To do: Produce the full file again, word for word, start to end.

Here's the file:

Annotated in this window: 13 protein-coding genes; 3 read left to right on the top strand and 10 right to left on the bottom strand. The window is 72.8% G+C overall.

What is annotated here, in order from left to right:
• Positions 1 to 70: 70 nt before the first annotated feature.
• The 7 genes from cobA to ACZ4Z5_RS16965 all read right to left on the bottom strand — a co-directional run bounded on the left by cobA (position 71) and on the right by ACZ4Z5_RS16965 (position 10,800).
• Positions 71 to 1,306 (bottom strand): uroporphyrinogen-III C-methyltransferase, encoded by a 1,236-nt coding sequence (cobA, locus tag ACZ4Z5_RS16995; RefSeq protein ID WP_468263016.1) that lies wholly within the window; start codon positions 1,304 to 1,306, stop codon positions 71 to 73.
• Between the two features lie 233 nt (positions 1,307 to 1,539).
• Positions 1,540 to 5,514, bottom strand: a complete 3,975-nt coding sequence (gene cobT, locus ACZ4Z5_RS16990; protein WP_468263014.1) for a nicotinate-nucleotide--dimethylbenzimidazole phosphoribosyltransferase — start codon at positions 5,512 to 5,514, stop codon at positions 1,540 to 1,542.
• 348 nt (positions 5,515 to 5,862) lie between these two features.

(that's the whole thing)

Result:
Annotated in this window: 13 protein-coding genes; 3 read left to right on the top strand and 10 right to left on the bottom strand. The window is 72.8% G+C overall.

What is annotated here, in order from left to right:
• Positions 1 to 70: 70 nt before the first annotated feature.
• The 7 genes from cobA to ACZ4Z5_RS16965 all read right to left on the bottom strand — a co-directional run bounded on the left by cobA (position 71) and on the right by ACZ4Z5_RS16965 (position 10,800).
• Positions 71 to 1,306 (bottom strand): uroporphyrinogen-III C-methyltransferase, encoded by a 1,236-nt coding sequence (cobA, locus tag ACZ4Z5_RS16995; RefSeq protein ID WP_468263016.1) that lies wholly within the window; start codon positions 1,304 to 1,306, stop codon positions 71 to 73.
• Between the two features lie 233 nt (positions 1,307 to 1,539).
• Positions 1,540 to 5,514, bottom strand: a complete 3,975-nt coding sequence (gene cobT, locus ACZ4Z5_RS16990; protein WP_468263014.1) for a nicotinate-nucleotide--dimethylbenzimidazole phosphoribosyltransferase — start codon at positions 5,512 to 5,514, stop codon at positions 1,540 to 1,542.
• 348 nt (positions 5,515 to 5,862) lie between these two features.